Drawing on these and other proposed interventions, we can identify systemic transparency touchstones. Some of these can be addressed by platform disclosure, others only by making data available for third-party auditing. When Facebook was interrogated by the U.S. Congress over Russian interference in the 2016 election, it showed itself capable of disclosing a lot of information about data flows. This is the kind of information that should be routinely disclosed at least with respect to certain categories of paid promotion.

Items that should be made known or knowable by independent auditors include:

  • The reach of election-related political advertisements, paid and organic, and revenue figures;
  • The reach of promoted content over a certain threshold;
  • The platforms’ course of conduct with respect to violations of their own terms of service and community standards, including decisions not to downrank or remove content that has been flagged for violations;
  • The use of human subjects to test messaging techniques by advertisers and platforms (also known as A/B testing);
  • Change logs recording the alterations platforms make to their content and amplification policies;
  • “Know Your Customer” information about who really is behind the purchases of political advertising.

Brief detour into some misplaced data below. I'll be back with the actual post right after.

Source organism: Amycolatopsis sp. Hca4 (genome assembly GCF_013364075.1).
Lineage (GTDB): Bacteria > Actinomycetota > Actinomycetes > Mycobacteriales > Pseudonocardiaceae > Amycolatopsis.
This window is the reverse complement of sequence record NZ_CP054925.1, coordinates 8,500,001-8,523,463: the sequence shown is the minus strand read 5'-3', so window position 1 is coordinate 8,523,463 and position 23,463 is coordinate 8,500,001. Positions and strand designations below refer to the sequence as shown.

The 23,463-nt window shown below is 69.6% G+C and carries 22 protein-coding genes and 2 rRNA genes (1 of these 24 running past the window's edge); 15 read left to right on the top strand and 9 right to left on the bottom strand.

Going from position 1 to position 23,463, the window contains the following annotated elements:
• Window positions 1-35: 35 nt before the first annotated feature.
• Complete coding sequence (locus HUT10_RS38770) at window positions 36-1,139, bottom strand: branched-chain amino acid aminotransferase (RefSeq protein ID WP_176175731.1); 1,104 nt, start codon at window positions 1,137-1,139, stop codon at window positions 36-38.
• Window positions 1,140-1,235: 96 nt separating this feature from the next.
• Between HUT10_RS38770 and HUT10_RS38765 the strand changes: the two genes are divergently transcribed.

Noise Reduction Via Friction

Alongside new forms of systemic transparency, other changes to system design are needed to promote signal over noise. Of course, investing in and promoting fact-based journalism is important to boosting signal. Changes to platform moderation, amplification, and transparency policies can help to depress noise. But ultimately, it is the individual who must identify signal; communications systems can only be designed to assist the exercise of cognitive autonomy. I suggest that communicative friction is a design feature to support cognitive autonomy. Indeed, one way to see analog-era transparency requirements is as messaging ballast—cognitive speed bumps of sorts. Slow media, like slow food, may deliver sociopolitical benefits that compensate for efficiency losses. What might such speed bumps look like in the digital realm? This section briefly characterizes the shift to frictionless digital communications and concludes with some ideas for strategically increasing friction in information flows to benefit information fidelity.

From Analog-Era Friction to Digital Frictionlessness